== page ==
Arsenal 1-0 West Ham

Moyes reacts after Antonio made a mess of another chance

SUCH was the ludicrous manner in which the Hammers contrived to lose at the Emirates, teams of Wiccan specialists are waving crystals, reciting spells and wafting smoke to reverse the curse that has quite clearly been placed on West Ham United Football Club. They needn’t bother – the cause of our malaise is much more prosaic – the collective failure of David Sullivan, Mario Husillos and Manuel Pellegrini to buy attacking players that can function in the Premier League.

The decision to get rid of strikers Javier Hernandez, Andy Carroll, Marko Arnautovic, Jordan Hugill and Lucas Perez last season can’t really in isolation be faulted. To replace them with only the moody Sebastien Haller and woeful Albian Ajeti is close to criminal. Michail Antonio strove manfully as a stand-in forward but as soon as presented with a goal scoring opportunity for himself or a colleague made the sort of enthusiastic mess of things you might expect when inviting your young kids to “help in the kitchen” at half-term. A brilliant off the cuff player, his lack of a football brain was cruelly exposed.

Jarrod Bowen has real promise

Behind the forwards Felipe Anderson, Andriy Yarmolenko, Jack Wilshere and Carlos Sanchez (all Pellegrini signings) have offered next to nothing. The first pair on the list are “almost good” players who like many “flair” players do little out of possession – but not nearly enough with the ball to justify their elevated status. Payet they are not. Best we don’t speak of the other two.

Returning to a favoured theme, under Sullivan there is no strategy for team building and players are bought haphazardly. Pellegrini’s monstrous wages paid in part for complicity in the arrangement as Husillos’ forays into the transfer market were most likely to line his own wallet (why else Roberto?) while Sullivan’s dabbles lack coherence and seem more about keeping fans quiet than future profit on or off the pitch.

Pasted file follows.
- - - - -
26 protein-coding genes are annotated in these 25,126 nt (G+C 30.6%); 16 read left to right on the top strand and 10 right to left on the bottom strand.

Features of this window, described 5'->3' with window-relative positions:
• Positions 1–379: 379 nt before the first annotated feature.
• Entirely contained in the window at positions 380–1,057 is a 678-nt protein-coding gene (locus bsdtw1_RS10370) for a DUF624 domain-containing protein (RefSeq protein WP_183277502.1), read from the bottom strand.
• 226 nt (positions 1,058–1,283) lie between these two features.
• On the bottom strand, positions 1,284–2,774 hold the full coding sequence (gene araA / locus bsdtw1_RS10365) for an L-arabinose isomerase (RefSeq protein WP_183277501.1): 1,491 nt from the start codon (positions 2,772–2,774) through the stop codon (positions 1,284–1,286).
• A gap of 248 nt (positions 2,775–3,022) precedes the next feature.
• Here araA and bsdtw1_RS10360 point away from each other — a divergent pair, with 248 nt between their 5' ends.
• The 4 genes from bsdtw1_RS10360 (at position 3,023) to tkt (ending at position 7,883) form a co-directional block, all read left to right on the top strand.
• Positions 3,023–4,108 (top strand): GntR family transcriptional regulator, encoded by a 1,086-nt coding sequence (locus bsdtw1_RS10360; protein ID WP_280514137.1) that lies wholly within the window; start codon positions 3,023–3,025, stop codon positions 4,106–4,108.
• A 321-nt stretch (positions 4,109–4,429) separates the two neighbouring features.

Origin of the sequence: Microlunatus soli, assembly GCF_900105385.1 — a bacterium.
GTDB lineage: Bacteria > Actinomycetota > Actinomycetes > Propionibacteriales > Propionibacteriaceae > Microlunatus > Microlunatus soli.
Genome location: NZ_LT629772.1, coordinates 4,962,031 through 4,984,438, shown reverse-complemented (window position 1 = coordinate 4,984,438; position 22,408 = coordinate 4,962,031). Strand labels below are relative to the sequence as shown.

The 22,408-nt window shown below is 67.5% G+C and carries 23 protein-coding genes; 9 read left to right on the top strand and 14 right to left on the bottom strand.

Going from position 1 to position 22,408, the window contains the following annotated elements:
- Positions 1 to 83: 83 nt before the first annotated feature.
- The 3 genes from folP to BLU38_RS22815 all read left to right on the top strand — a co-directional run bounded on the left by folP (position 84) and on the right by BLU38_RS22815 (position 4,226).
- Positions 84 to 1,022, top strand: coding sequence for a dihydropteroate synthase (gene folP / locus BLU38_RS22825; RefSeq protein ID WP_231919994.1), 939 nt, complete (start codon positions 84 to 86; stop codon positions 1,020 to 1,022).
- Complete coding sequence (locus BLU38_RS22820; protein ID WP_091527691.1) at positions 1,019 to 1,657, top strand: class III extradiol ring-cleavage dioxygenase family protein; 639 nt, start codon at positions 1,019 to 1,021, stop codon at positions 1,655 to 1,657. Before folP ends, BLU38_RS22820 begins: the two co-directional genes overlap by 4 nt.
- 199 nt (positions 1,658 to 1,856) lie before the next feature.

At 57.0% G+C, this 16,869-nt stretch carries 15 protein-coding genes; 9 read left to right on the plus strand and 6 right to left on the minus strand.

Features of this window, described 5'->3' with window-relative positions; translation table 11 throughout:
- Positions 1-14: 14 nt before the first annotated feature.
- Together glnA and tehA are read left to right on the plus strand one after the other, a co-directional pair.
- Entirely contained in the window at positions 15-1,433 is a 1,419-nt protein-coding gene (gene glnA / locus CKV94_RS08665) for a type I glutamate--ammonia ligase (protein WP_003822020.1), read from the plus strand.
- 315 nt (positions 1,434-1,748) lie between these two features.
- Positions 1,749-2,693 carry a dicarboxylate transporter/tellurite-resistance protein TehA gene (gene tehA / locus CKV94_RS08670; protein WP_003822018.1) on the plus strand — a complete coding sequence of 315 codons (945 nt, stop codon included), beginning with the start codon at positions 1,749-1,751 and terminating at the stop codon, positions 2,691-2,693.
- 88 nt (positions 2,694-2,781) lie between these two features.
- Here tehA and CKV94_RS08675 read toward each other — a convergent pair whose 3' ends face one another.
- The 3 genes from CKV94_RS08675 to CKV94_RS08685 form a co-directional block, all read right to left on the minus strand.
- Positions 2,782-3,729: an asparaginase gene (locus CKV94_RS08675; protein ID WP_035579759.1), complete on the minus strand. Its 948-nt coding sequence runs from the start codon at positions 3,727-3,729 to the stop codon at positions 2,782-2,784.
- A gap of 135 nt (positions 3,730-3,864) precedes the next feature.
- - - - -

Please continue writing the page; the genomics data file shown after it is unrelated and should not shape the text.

This shambles of a policy includes managers -David Moyes’ ability to build a team is legendary and as a long-term appointment could be excellent – even if he would probably make a better Director of Football. So Sullivan twice appoints the former Everton and Manchester United boss to extinguish the fires lit by more favoured appointees. Moyes’ modest buys Jarrod Bowen and Tomas Soucek (in this game Moyes can be criticised for bringing the Czech international on too late for the tiring Noble) appear to offer the side so much more than the glamour signings even if Pelle buy Pablo Fornals has developed a refreshing work ethic under the Scot.

A low press with Bowen and Antonio attacking with pace on the counter seems a decent gameplan given the players available. It’s certainly an improvement on Pellegrini’s lazy “go out and work some magic” tactics and might just pull the club out of the mire for one more season. Surely, however, it’s only a matter of time before the club’s almost annual flirtation with relegation turns into full sex and we er… go down.

The deciding factor in the Arsenal game was VAR, because of course it was. West Ham haven’t had a positive meaningful ruling from the system all season – and once again the most marginal of decisions went against the Hammers. As said before, the system should borrow from cricket on tight offside decisions and go with umpire’s (or in this case referee’s) call. That would make far too much sense – as would a joined-up West Ham recruitment policy.

Defending: The indefensible

ON Monday night West Ham lost 3-1 to Arsenal despite a half-time lead, as the Hammers conceded three times in just 10 minutes. Such was the nature of both the goals and the home side’s response to taking the lead they bear some closer analysis. Although the intent is to highlight inadequacies in game management and shape rather than performances, obvious individual errors will be addressed.